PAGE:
It’s easy to cook celebration meals. They’re fun! Working on a leisurely Sunday dinner, a cookout in the back yard with friends, or a holiday feast - these all remind me how much I love to cook.
Weeknight meals? Every night? They’re a chore. Most weeknight dinners are about “have to”, not “want to”. After a long day at work…after basketball practice, violin lessons, and swimming…when everyone is tired, cranky, and hungry…or the kids want to go play with friends, and think dinner only gets in the way…
That’s lot of inertia. The temptation is to sit on the couch, open a tasty beverage, and dial up a pizza delivery, so I can spend more time surfing the web.
I believe at the core of my being: dinner together, as a family, is what makes us a family. It matters to me, feeding my family to the best of my ability. It has to matter, or I couldn’t overcome the inertia.
That doesn’t mean every weeknight dinner is a gourmet meal. Cooking dinner on weeknights takes willpower, when my willpower is running low. So, I do what I can. A box of mac and cheese with hot dogs is better than fast food; lunch meat sandwiches and a salad are better than mac and cheese; a quick pan sauté with a side of steamed broccoli is better than lunch meat sandwiches…they’re all on a continuum of better options than giving in to fast food (or fast casual) dining.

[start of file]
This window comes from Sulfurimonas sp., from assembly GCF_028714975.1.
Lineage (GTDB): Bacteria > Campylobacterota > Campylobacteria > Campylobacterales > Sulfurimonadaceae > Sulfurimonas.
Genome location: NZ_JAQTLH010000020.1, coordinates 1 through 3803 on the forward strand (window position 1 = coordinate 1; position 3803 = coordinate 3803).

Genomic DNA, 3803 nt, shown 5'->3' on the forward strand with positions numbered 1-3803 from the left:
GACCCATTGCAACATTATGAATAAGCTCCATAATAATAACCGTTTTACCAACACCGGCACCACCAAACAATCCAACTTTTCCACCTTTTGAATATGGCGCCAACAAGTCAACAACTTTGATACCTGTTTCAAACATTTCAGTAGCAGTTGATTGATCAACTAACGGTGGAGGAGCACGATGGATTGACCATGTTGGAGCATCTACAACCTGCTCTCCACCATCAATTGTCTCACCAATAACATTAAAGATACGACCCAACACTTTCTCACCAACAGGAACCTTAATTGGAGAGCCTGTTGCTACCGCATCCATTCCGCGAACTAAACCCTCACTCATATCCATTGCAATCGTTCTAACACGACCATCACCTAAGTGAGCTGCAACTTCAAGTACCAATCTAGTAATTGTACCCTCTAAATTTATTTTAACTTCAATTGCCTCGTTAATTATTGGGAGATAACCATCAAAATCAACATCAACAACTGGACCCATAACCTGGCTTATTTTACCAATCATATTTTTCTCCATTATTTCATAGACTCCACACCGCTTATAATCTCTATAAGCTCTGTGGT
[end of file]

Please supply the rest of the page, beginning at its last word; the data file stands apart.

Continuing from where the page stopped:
Dinner is hard work. It is a chore. It takes planning and effort. The good days are few and far between, and the bad days? Where dinner doesn’t come out right, everyone is distracted, pushing food around their plates, not talking, and asks to be excused at the first possible moment? They suck.
On the good days? I get past the resistance keeping me on the couch, and start cooking. The rhythm of the kitchen takes over, and my monkey mind stops jumping around. Everyone comes together at the table, sharing stories from their days, building their favorite tacos, and we enjoy a meal with each other. And, as the kids clear the dishes, I realize - we did it, again. Another day together, as a family, at dinner.
Inspired by Cooking Isn’t Fun, but you should do it anyway, by Tracie McMillan [Slate.com]. I read the story in the Best Food Writing 2013 anthology.
What do you think?Why do you cook dinner? What tricks do you use to overcome the siren call of delivery pizza? Leave them in the comments section below.
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